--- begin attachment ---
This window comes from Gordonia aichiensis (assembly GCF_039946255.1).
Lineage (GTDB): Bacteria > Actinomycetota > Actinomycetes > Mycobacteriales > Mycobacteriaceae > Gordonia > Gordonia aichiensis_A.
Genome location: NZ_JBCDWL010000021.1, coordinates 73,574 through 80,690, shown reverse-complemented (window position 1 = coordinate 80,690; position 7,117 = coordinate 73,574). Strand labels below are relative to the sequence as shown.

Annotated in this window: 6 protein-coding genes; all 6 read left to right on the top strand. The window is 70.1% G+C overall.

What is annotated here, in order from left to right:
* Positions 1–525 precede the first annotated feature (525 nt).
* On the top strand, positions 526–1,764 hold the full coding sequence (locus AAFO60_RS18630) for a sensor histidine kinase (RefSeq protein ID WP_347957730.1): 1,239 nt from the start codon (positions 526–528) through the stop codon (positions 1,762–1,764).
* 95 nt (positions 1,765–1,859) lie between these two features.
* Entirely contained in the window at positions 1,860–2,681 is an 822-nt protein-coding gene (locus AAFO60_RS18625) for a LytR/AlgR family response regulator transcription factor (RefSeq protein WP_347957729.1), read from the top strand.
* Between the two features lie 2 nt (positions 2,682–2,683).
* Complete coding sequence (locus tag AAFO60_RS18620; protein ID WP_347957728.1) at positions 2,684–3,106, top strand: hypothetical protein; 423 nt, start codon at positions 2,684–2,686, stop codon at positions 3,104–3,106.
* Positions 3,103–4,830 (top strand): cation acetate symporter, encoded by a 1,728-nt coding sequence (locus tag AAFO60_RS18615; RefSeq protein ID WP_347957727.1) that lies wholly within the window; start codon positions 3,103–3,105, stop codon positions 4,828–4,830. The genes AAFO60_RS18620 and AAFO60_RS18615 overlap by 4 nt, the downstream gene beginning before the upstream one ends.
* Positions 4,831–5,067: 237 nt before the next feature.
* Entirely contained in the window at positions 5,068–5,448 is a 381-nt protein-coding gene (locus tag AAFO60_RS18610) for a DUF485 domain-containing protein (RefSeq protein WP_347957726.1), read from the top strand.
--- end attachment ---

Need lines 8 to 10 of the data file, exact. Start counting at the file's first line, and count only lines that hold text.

* 95 nt (positions 1,765–1,859) lie between these two features.
* Entirely contained in the window at positions 1,860–2,681 is an 822-nt protein-coding gene (locus AAFO60_RS18625) for a LytR/AlgR family response regulator transcription factor (RefSeq protein WP_347957729.1), read from the top strand.
* Between the two features lie 2 nt (positions 2,682–2,683).